Fantastic!
It's so elegant and clear with the Toccata and Fugue in D minor.

Thanks BlackLeotardFront.
posted by bru at 6:06 PM on May 2, 2006


I love piano rolls - player pianos are amazing. This really is very similar, isn't it, except a little easier on the eyes. Glad you guys liked it! I wish there were more, if you guys find some or similar stuff let me know.
posted by BlackLeotardFront at 7:12 PM on May 2, 2006


I find this totally amazing. I think I may buy the DVDs for a friend.
posted by painquale at 7:53 PM on May 2, 2006


I've got two of the old tapes. Fun to watch. An interesting effect after watching 20 or so minutes of it is that you kind of start seeing stationary objects moving. So far, I haven't noticed any phantom midi scores to go along with the effect ;->
posted by alikins at 10:33 PM on May 2, 2006


I found this much less engaging than I thought I would, and I'm normally all for stuff like this. I think that the most interesting visual representation of music is the score. Musical notation is not only conceptually fascinating, but visually beautiful as well.*



*If you've never followed a score while listening, I highly recommend it--pick up the late Mozart symphonies (you can splurge and get the beautiful Barenreiter editions) and see....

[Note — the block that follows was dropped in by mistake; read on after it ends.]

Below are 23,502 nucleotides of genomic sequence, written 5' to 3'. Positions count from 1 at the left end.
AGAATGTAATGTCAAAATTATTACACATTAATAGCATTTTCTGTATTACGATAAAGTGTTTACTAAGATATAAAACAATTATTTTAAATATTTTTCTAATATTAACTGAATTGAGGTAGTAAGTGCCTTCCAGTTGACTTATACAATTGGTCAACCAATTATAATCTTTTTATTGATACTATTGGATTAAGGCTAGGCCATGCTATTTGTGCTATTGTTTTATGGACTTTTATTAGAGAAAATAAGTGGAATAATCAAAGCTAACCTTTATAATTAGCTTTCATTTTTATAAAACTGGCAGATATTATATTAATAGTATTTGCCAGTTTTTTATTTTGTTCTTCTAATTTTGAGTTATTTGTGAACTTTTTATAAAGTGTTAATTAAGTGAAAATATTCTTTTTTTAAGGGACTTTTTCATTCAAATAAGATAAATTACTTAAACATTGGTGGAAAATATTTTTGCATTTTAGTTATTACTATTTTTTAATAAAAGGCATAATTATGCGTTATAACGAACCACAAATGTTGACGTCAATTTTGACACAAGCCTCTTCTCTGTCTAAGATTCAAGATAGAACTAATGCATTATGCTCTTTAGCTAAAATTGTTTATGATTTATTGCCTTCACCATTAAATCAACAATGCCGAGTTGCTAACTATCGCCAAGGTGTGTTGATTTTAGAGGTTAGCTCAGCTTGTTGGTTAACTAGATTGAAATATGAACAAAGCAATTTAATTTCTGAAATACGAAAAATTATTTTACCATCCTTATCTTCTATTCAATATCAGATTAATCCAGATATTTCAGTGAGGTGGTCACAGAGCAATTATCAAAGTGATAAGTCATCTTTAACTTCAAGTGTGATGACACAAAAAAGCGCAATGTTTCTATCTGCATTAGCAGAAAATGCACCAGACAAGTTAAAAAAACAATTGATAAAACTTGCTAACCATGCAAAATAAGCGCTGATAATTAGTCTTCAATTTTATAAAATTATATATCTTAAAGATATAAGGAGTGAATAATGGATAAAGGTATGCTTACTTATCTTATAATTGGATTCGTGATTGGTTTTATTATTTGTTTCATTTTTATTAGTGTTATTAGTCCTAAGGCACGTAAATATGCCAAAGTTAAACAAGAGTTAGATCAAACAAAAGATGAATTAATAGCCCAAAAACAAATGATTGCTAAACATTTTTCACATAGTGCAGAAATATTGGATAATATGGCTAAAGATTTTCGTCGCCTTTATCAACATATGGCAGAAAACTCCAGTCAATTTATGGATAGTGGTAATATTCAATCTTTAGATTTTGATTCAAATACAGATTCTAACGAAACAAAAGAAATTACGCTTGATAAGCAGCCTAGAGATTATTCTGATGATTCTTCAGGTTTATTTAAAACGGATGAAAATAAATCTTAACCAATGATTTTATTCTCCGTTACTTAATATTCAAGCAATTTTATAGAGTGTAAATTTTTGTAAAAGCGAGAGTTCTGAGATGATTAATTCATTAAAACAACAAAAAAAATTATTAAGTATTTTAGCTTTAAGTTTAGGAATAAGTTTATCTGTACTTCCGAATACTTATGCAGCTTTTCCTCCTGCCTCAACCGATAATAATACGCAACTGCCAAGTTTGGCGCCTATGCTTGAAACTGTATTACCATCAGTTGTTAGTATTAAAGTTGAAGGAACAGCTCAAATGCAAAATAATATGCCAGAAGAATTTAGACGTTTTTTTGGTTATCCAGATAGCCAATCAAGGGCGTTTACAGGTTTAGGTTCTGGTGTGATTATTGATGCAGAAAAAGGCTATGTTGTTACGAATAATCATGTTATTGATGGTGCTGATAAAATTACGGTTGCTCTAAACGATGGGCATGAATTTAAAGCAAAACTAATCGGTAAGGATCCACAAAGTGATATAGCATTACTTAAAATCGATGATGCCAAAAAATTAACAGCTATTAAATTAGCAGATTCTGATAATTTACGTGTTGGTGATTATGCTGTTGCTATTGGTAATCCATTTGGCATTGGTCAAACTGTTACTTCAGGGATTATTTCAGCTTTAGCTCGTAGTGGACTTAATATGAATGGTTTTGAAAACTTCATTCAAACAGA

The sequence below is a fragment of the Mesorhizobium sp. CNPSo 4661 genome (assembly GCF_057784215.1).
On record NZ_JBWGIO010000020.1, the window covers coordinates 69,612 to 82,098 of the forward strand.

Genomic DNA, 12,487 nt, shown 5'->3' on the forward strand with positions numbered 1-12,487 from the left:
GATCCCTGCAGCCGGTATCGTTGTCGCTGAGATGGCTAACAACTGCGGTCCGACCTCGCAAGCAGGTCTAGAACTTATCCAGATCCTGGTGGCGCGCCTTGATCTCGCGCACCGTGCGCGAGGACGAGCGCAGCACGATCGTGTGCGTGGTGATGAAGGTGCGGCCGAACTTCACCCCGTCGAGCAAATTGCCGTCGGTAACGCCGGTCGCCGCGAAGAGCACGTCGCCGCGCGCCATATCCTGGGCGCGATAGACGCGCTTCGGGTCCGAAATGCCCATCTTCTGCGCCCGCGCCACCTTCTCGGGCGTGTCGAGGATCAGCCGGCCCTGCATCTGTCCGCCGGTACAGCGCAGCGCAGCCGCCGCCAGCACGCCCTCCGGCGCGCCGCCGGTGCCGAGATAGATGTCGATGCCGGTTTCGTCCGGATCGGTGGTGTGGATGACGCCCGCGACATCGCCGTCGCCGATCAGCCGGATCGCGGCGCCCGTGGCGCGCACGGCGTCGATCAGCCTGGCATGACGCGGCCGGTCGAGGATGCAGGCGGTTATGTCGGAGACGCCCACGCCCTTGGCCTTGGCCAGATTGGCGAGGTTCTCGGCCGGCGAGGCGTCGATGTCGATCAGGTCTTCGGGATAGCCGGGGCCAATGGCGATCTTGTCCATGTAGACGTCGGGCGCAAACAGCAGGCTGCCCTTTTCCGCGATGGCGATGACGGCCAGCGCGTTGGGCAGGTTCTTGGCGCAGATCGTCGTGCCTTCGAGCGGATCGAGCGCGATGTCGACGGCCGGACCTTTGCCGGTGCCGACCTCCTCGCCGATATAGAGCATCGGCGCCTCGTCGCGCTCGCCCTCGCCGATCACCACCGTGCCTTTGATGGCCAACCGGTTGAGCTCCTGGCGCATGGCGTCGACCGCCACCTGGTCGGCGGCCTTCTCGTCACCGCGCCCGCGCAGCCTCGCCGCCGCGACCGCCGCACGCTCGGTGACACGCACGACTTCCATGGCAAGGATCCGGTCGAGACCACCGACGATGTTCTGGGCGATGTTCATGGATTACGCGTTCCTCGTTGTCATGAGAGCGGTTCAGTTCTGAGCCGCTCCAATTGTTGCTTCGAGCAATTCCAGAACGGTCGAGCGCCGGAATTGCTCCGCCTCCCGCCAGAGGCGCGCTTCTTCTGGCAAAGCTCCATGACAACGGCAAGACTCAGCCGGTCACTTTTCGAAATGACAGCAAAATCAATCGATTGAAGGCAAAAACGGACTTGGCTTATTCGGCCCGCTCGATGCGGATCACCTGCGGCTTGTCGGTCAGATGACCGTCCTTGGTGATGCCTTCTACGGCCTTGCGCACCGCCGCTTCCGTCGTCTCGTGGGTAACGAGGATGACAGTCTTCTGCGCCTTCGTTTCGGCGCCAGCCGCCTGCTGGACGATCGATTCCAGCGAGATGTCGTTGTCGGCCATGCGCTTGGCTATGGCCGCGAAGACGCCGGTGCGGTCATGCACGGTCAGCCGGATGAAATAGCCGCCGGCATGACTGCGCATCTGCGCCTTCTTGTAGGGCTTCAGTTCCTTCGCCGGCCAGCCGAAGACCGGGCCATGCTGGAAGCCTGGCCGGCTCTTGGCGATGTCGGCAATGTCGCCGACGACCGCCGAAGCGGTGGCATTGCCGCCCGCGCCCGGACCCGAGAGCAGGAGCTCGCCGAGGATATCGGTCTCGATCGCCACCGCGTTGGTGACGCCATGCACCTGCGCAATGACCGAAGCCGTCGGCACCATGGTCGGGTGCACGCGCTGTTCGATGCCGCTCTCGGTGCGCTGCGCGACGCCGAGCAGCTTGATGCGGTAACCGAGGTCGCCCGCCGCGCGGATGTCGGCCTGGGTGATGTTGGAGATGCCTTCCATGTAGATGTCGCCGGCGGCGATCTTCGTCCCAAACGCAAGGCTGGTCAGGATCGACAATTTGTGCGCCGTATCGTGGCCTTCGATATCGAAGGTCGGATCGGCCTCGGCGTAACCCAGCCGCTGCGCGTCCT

posted by LooseFilter at 11:46 PM on May 2, 2006


I liked it very much. Thank you BlackLeotardFront.
posted by tellurian at 12:11 AM on May 3, 2006


Heh, alikins, you're experiencing the delightful and disorienting motion after-effect (as you probably knew - you're cool enough to already have the tapes!).

Loosefilter - I'm sure that I would agree with you, if I could read music. I have a very limited knowledge of it and appreciate it, but for a lay person I think this is the easier way to go than learning musical notation. :) Although this way you can't listen to real virtuoso performances of things - I would love to see Leonhardt's performance of bach's fifth Brandenburg (cliched, i know) in this visual form.

And its just my luck that I'd like to my tutorial page on the day my host is hit by a denial of service attack. So in case it didn't load for you guys, it's up again.
posted by BlackLeotardFront at 1:04 AM on May 3, 2006


OMG

if you watch it with your head sideways its like DDR!
posted by BlackLeotardFront at 1:07 AM on May 3, 2006


Hmm, sidewaysness intriuges me, I like the idea of the bars running top to bottom instead of right to left. What is this DDR you speak of?
posted by MetaMonkey at 11:07 AM on May 3, 2006


BlackLeotardFront--I agree, and usually enjoy visual renderings of music myself, but for some reason I didn't like this one so much.

You might try picking up a score anyway--you'd be surprised how intuitive the notation basics are, and how easy it is to see the shapes you're hearing on the page (with orchestra scores, esp.) even without any knowledge of what the marks mean.
posted by LooseFilter at 12:29 AM on May 4, 2006